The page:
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Seven books that explain everything

Books about IT can seem like a quaint idea, given the speed at which
things change online. Here are seven reads that put the lie to that, with insights worth killing trees for

Globe and Mail Update

Here Comes Everybody: The power of organizing without organizations (Clay Shirky)
Between the blogs, the wikis, the videophones and flash mobs, mass participation is reshaping the social landscape. Shirky, one of the Web's most venerable voices, ties it all together in this critique of the new media's successes—and its missteps.

The Pirate's Dilemma: How youth culture is reinventing capitalism (Matt Mason)
Youth culture drives capitalism, all the more so when it harnesses technology to subvert the powers that be. But as counterculture becomes corporate, how should companies react to the rampant piracy that
youth have embraced—fight it or leverage it?

Linked: How everything is connected to everything else and what it means for business, science, and everyday life (Albert-Laszlo Barabasi)
Facebook's "social graph" of who knows whom is a hot item these days. But the same principles that underlie the Internet govern everything from human neurons to the Six Degrees of Kevin Bacon. Dust off your memories of first-year stats. Today, graph theory rules the world.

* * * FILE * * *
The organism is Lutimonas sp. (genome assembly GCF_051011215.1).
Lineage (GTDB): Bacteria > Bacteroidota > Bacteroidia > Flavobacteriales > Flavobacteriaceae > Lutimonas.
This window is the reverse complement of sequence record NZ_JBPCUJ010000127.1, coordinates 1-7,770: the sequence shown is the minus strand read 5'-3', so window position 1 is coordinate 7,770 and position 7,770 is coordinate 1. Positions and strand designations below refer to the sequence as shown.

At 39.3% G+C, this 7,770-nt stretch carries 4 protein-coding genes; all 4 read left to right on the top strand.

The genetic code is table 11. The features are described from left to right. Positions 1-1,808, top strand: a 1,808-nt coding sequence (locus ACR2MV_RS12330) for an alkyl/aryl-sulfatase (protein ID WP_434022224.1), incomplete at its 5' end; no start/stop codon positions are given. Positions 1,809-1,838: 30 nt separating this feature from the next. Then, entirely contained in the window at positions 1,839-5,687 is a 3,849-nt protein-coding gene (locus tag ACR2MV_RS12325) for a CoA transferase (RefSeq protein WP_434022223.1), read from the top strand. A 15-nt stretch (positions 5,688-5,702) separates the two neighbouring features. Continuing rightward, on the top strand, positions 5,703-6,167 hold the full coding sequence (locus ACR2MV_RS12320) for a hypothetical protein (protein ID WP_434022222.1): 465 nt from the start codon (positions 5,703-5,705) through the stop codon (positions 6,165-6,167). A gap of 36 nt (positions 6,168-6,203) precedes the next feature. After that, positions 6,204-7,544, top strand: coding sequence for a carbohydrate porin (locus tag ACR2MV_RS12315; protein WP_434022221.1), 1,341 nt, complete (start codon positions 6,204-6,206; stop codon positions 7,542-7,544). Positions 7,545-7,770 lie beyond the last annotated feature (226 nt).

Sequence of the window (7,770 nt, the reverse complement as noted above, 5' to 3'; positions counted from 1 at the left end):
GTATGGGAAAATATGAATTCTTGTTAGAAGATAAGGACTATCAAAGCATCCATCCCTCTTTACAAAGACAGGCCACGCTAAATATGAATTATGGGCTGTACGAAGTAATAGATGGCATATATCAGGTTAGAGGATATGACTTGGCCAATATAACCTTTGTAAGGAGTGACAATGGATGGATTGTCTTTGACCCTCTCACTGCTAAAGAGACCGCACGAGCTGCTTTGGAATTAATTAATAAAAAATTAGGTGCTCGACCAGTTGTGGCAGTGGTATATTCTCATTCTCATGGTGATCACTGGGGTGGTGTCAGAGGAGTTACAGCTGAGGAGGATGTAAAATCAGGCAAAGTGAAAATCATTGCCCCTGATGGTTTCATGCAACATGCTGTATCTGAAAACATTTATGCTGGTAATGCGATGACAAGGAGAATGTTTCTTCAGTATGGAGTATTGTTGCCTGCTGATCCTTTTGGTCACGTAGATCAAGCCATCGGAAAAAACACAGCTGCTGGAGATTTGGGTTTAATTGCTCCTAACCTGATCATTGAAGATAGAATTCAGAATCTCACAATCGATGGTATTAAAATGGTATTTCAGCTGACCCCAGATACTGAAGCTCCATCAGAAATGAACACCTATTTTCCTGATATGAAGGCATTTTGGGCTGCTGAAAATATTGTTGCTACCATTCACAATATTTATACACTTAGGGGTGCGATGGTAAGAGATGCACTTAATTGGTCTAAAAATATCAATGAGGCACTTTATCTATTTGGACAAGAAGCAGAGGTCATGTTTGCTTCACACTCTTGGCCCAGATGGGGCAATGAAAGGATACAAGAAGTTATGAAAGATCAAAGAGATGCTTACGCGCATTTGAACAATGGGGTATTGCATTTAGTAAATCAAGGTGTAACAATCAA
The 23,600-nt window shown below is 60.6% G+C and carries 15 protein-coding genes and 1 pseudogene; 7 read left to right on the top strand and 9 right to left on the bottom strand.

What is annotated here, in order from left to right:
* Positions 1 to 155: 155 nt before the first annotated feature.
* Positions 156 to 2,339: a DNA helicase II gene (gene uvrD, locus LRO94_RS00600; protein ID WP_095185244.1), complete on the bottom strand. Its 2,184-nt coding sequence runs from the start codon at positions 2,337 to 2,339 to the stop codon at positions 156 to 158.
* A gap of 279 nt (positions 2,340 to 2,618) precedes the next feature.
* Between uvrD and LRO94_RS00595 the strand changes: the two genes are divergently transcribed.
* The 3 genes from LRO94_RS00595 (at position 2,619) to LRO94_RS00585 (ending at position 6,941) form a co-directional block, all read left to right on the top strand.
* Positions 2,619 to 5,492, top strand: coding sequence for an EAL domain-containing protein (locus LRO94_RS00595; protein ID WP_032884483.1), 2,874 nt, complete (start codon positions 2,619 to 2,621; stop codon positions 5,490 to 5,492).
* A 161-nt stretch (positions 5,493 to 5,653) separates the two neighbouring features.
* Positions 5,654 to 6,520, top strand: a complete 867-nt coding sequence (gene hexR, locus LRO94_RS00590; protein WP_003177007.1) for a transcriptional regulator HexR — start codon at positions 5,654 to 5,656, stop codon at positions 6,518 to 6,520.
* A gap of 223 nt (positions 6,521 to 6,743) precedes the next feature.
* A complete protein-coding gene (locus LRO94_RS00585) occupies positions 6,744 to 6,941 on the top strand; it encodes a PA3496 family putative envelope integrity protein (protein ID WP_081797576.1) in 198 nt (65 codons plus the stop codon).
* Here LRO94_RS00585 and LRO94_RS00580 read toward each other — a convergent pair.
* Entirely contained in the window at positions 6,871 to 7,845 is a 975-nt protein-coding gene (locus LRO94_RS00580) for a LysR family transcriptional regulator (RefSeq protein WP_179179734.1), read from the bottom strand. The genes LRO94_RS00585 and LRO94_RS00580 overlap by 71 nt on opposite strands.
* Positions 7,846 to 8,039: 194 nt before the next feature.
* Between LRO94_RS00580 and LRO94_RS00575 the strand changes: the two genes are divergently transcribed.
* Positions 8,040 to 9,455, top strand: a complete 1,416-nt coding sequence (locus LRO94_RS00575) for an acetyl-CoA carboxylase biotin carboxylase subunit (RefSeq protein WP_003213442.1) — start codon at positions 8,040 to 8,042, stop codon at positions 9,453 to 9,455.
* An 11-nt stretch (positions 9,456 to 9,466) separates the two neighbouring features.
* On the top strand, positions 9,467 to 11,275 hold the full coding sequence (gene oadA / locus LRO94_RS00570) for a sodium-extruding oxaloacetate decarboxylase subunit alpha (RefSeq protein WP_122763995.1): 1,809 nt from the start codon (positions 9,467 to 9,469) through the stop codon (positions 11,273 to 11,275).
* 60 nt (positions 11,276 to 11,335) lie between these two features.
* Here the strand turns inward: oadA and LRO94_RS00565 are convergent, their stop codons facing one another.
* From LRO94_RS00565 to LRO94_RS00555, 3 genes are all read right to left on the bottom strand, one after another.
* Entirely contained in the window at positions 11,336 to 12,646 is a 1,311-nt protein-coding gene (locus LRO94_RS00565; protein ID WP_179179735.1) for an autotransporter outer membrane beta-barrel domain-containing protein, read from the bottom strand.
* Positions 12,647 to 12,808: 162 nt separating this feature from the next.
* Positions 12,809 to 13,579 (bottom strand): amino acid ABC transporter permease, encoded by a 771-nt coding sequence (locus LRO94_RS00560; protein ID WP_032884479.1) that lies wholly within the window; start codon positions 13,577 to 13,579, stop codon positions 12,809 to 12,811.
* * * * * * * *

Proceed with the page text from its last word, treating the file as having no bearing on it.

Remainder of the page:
The Big Switch: Rewiring the world, from Edison to Google (Nicholas Carr)
In the late 1800s, factory owners switched from generating their own electricity to buying it from utilities. Today, the same thing is happening with computing, with some unexpected results. The reliably dystopian Carr unravels the implications of what he calls the "World Wide Computer."

The Search: How Google and its rivals rewrote the rules of business and transformed our culture (John Battelle)
Starting with the early days of AltaVista and HotBot, The Search traces Google's rise, with special attention to the insights that transformed it from cash-bleeding startup to a globe-straddling leviathan. This 2006 effort only gets more relevant with time.

The Future of the Internet and How To Stop It (Jonathan Zittrain)
More locked content, more filtering, ever-expanding copyright laws, and ever-diminishing privacy. It's a bleak outlook. Zittrain, an Oxford professor, explores the options for preserving the Web we know for the netizens of tomorrow.

Dreaming in Code (Scott Rosenberg)
Software as drama? Like any grand undertaking, it's rife with it. This tale of the troubled attempt by Mitch Kapor (of Lotus 1-2-3 fame) to build an open-source competitor to Microsoft Outlook illustrates the challenges that are inherent to creating software.

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